General Motors (GM) is to develop advanced driver assist and vehicle-to-vehicle (V2V) communication technologies for its 2017 Cadillac model, with the aim of making roads safer.

Speaking at the Intelligent Transport System (ITS) World Congress in Detroit, US, GM CEO Mary Barra said: "A tide of innovation has invigorated the global auto industry, and we are taking these giant leaps forward to remain a leader of new technology.

"We are not doing this for the sake of the technology itself. We are doing it because it is what customers around the world want. Through technology and innovation, we will make driving safer."

"Through technology and innovation, we will make driving safer."

The Super Cruise automated driver technology will allow customers hands-off lane following, braking and speed control in some highway driving conditions.

Barra added: "With Super Cruise, when there is a congestion alert on roads such as California’s Santa Monica Freeway, you can let the car take over and drive hands-free and feet-free through the worst stop and go traffic around.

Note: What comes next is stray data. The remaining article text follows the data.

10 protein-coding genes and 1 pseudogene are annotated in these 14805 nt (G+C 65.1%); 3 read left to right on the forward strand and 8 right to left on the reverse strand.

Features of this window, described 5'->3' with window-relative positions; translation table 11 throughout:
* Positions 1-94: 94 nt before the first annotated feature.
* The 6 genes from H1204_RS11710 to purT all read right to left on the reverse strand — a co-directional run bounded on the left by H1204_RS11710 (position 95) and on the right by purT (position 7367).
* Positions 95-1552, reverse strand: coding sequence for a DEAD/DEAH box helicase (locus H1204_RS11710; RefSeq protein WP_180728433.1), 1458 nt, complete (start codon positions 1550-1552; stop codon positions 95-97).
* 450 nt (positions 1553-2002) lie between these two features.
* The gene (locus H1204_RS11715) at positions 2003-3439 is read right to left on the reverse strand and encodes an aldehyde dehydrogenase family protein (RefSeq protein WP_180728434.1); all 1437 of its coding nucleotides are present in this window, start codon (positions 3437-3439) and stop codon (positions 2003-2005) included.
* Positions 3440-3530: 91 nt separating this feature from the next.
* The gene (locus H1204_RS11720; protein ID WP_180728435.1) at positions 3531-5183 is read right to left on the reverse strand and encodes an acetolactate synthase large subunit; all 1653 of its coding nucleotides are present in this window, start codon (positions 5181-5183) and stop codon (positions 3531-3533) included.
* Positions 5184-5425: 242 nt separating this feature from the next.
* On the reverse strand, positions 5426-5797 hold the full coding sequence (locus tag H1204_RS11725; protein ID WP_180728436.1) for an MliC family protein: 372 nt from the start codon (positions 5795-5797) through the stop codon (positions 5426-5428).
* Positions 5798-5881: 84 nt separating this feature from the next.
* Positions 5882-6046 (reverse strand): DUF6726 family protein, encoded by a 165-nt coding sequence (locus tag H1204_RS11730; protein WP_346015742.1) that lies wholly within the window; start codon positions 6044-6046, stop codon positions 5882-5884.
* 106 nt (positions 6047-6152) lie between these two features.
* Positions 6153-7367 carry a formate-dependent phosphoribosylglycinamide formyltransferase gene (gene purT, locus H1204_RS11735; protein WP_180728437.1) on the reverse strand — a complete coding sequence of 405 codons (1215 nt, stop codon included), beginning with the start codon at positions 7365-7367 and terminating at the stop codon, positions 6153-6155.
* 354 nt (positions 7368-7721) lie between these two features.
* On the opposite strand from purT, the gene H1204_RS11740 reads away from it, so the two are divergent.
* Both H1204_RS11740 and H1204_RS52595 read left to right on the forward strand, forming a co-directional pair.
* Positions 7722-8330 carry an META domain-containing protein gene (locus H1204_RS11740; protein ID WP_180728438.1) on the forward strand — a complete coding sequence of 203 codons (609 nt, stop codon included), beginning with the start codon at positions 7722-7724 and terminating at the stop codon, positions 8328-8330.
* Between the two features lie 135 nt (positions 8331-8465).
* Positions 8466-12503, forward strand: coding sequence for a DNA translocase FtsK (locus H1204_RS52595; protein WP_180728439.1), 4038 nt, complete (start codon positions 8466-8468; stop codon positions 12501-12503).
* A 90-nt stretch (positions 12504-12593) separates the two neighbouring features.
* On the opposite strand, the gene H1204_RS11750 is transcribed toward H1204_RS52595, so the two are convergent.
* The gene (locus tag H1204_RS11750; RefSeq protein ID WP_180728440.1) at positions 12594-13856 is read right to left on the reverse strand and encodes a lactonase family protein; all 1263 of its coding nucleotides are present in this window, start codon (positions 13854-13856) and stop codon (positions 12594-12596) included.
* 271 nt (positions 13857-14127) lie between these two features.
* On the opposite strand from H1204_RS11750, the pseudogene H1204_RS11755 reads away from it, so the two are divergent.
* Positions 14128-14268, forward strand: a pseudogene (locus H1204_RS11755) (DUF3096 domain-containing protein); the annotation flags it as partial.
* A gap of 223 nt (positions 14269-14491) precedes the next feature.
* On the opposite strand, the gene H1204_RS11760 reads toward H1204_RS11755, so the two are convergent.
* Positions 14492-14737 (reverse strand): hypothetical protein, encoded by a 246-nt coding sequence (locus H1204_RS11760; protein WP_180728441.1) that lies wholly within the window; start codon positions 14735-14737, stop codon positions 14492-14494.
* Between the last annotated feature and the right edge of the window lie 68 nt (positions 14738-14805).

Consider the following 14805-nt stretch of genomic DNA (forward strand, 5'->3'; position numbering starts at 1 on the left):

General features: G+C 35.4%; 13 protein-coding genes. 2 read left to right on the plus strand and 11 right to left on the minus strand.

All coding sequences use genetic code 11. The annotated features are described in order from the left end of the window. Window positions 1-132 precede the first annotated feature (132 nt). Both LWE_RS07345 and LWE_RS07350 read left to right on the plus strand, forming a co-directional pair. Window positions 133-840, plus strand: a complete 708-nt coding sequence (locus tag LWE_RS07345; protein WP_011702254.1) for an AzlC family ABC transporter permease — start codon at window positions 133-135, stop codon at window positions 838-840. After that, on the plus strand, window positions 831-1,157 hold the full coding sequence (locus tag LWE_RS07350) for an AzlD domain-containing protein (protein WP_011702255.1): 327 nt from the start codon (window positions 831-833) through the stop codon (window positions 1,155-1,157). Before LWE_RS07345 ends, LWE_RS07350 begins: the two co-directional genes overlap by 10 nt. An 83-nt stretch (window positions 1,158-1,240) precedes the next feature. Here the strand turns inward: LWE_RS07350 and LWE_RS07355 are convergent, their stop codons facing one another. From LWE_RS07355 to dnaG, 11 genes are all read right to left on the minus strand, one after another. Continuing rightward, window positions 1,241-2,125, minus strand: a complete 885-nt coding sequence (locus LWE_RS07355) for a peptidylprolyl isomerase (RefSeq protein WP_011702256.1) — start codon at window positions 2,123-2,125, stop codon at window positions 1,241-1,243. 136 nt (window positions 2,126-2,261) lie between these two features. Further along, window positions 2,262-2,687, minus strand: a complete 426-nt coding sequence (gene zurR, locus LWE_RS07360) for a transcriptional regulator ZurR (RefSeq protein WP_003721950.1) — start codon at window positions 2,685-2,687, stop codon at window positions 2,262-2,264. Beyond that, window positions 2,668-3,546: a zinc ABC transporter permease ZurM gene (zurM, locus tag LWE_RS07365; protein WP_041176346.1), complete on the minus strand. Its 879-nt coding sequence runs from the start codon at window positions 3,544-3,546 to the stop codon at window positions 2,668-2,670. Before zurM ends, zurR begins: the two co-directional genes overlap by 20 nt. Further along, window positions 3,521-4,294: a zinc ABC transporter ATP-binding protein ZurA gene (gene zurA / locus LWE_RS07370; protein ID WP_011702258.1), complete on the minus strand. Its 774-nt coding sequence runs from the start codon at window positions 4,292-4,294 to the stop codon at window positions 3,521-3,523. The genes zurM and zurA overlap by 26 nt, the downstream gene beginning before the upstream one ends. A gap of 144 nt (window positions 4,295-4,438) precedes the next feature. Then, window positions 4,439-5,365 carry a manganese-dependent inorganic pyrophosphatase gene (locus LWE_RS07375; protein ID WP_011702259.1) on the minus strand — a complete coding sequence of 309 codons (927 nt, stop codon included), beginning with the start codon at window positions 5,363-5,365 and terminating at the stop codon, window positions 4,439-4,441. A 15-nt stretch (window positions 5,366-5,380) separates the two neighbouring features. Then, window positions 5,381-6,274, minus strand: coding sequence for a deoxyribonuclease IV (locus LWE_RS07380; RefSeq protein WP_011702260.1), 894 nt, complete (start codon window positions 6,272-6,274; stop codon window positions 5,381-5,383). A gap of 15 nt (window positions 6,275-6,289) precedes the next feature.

"And if the mood strikes you on the high-speed road from Barstow, California, to Las Vegas, you can take a break from the wheel and pedals and let the car do the work."

Similarly, the V2V communication technology will send and receive basic safety information, such as location, speed and direction of travel between two nearby vehicles, and will be able to warn drivers to prevent traffic collisions and improve traffic congestion on roads.

GM is also working on a fully automated vehicle. However, the company claims that it would require 360° of risk detection and enhanced driver assist features, supported by powerful software.

Barra added: "Commercialising a fully automated vehicle may take until the next decade, but the work we’ve done so far has given us invaluable insights into things like sensor fusion, which we use today on vehicles, such as the Cadillac CTS, which has a total of 18 electronic eyes."

Image: General Motors will deploy the technologies in 2017 Cadillac vehicles. Photo: courtesy of General Motors.